So in order to create that power I have used a circuit diagram I found on YouTube.

Oh-oh!

The things is with this circuit diagram I can get the 5 V power but the AMP is not what is needed, so my NodeMCU starts to heat up very quickly if I use this power supply and basically my NodeMCU looks damaged now.

It sounds like you gave it more than 5 V.

How can I increase the AMP in this circuit?

By careful design for operation with specified minimum and maximum load.

Is it reliable for 24x7 running for days or even months?

A well designed one might be.

For basic reference, I have 230V AC power supply.

This is the scary part. That power supply circuit does not isolate your Node device from the mains. All parts of it must be considered live and if you connect a programmer or laptop to it that will be live too. This presents a serious shock hazard to anyone coming in contact with the circuit.

Proceeding with this PSU is not recommended for safety reasons.

• And to the asker: if you absolutely must avoid using a commercial power supply, make your own battery-powered one. With nice, easy to use alkaline batteries, not lithium ones. – Hearth Feb 10 at 18:37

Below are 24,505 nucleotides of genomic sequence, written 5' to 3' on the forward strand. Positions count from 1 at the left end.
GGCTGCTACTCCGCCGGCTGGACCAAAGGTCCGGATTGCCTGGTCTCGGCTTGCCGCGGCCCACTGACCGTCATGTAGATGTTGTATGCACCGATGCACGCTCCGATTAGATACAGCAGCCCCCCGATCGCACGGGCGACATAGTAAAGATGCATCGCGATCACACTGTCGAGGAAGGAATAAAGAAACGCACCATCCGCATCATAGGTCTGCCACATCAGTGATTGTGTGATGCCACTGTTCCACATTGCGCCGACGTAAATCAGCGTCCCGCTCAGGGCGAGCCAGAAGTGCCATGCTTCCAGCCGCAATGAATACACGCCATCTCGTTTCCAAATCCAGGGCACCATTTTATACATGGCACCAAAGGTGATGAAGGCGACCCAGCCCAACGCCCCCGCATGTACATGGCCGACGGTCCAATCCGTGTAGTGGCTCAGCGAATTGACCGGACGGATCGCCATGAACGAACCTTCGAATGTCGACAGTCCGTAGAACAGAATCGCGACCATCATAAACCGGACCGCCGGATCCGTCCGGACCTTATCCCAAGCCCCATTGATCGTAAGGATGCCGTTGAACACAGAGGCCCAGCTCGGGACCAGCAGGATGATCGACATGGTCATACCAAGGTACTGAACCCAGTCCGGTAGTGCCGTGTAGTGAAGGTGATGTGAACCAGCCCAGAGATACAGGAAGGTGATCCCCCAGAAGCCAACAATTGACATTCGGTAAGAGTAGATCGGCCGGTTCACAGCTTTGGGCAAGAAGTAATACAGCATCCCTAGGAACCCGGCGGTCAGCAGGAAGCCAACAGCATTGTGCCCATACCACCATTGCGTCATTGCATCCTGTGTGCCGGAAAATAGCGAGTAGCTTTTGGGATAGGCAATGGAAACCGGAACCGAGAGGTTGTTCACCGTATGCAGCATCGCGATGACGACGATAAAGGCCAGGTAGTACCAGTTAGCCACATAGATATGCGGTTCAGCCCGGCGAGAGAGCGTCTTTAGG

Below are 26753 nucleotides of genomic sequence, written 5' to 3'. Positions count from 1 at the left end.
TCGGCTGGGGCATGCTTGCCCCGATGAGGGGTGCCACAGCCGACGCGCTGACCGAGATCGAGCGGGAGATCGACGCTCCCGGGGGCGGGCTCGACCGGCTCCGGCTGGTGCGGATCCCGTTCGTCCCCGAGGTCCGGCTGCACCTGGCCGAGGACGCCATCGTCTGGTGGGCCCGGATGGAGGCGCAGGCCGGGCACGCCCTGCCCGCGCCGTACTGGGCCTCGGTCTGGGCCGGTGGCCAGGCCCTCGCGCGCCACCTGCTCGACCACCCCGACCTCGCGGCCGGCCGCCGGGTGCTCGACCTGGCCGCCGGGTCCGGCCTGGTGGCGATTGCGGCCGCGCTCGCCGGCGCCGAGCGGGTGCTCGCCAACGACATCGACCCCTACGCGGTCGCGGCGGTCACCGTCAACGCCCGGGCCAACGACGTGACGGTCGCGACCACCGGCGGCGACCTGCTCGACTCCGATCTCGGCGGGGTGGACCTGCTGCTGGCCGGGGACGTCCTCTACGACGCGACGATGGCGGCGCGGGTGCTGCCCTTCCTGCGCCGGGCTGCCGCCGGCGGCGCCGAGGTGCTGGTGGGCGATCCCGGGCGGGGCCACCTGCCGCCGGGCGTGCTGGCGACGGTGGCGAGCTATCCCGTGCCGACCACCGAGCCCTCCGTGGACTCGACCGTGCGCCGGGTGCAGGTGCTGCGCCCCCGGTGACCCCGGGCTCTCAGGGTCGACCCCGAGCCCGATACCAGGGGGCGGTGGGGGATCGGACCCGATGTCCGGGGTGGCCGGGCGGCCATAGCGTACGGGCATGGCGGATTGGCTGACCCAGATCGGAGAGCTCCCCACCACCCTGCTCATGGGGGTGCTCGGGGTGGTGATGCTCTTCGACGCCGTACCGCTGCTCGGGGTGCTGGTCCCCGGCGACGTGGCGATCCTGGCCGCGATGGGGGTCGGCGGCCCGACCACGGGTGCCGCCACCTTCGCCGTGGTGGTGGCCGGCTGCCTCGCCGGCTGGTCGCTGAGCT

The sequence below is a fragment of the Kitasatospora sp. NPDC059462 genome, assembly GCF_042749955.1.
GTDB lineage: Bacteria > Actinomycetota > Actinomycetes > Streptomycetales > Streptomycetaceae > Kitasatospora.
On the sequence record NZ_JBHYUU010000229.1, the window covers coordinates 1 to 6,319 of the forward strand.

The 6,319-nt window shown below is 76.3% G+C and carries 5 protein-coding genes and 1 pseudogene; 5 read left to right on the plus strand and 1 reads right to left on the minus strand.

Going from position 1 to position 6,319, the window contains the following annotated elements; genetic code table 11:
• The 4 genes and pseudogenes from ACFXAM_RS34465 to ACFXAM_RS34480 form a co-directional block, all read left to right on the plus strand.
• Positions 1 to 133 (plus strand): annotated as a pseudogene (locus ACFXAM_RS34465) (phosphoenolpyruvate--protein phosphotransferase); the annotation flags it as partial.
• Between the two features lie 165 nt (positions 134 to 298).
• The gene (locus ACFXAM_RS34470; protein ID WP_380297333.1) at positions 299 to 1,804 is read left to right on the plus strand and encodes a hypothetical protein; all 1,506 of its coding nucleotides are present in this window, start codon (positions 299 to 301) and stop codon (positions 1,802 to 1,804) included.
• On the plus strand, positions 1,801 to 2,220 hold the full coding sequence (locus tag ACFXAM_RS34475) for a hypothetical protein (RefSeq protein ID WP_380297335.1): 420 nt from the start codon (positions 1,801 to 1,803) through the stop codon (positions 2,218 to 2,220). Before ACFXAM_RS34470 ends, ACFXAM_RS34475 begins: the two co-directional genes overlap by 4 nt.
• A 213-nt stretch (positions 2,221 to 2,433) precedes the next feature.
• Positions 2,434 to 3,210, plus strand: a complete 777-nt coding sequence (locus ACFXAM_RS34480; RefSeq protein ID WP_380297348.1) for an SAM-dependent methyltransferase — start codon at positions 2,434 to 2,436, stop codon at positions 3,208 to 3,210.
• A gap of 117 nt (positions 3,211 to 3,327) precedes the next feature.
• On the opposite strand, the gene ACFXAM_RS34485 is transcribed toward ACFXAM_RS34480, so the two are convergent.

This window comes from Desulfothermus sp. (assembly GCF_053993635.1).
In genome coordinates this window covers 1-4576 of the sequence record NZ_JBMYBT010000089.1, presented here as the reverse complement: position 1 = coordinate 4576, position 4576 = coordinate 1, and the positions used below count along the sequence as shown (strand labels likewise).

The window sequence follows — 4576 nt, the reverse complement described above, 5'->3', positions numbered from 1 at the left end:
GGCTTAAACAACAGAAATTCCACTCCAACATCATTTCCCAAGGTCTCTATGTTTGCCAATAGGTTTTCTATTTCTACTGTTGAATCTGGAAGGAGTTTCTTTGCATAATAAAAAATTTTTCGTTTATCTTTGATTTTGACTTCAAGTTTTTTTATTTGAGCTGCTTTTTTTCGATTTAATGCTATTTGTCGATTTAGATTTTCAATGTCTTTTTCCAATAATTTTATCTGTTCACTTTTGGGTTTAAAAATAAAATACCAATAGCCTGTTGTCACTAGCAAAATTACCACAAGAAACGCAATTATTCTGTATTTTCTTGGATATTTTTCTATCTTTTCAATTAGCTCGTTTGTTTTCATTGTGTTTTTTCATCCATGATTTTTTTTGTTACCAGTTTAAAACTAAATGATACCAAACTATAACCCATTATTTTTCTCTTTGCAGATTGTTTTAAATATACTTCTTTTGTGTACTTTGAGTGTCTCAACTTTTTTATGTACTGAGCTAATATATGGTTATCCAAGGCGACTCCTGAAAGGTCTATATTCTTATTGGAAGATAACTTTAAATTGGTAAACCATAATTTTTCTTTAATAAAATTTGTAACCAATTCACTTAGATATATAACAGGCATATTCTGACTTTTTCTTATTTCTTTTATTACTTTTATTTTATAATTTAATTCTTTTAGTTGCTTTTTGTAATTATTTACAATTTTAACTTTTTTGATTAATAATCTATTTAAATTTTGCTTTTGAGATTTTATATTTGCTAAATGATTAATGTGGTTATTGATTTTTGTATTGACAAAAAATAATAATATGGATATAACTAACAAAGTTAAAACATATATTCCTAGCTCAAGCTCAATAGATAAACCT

• I understand its a risk and I am taking all the precaution for it. I am not taking risk of my life, for a circuit :) So don't worry. I have a professional electrician with me. – user3201500 Feb 10 at 18:44
• If you have a responsible professional electrician with you, they should have you duct-taped to a chair by now! – TimWescott Feb 10 at 19:12
• You forgot to mention that if this was connected to a PC via a USB or serial port for any reason that USB is probably also fried. – Edgar Brown Feb 11 at 5:04
• I once saw a student connect a protoboard via a bunch of alligator clips into long naked wires that protruded at least 10cm above the board. There were at least 8 wires carrying 110 in this fashion. I did what any responsible professional electrical engineer would do, take 3 steps back and give a tongue lashing to his instructor. – Edgar Brown Feb 11 at 5:11

For basic reference, I have 230V AC power supply.

Any guidance will be helpful here!

OK. Basic guidance - DON'T DO IT! STOP!

I know, you don't think that this is helpful. Trust me, if you keep this up, somebody may get hurt, and that somebody is very likely going to be you.

Until you have a great deal more experience, DO NOT do anything which involves sticking wires into wall sockets. Even if you use a wall plug and wires, the rest of your circuit is potentially deadly due to it being connected directly to the AC lines. So just don't do it.

How can I increase the AMP in this circuit?

That's not the problem. Since you've apparently damaged your NodeMCU, lack of current is not the issue.

Is it reliable for 24x7 running for days or even months?

If you do it right.

Is there any formula to calculate the capacitor (red capacitor from circuit diagram) I need to use to make it work?

The starting place would be formula for the impedance of a capacitor at a given frequency, but that is not the problem.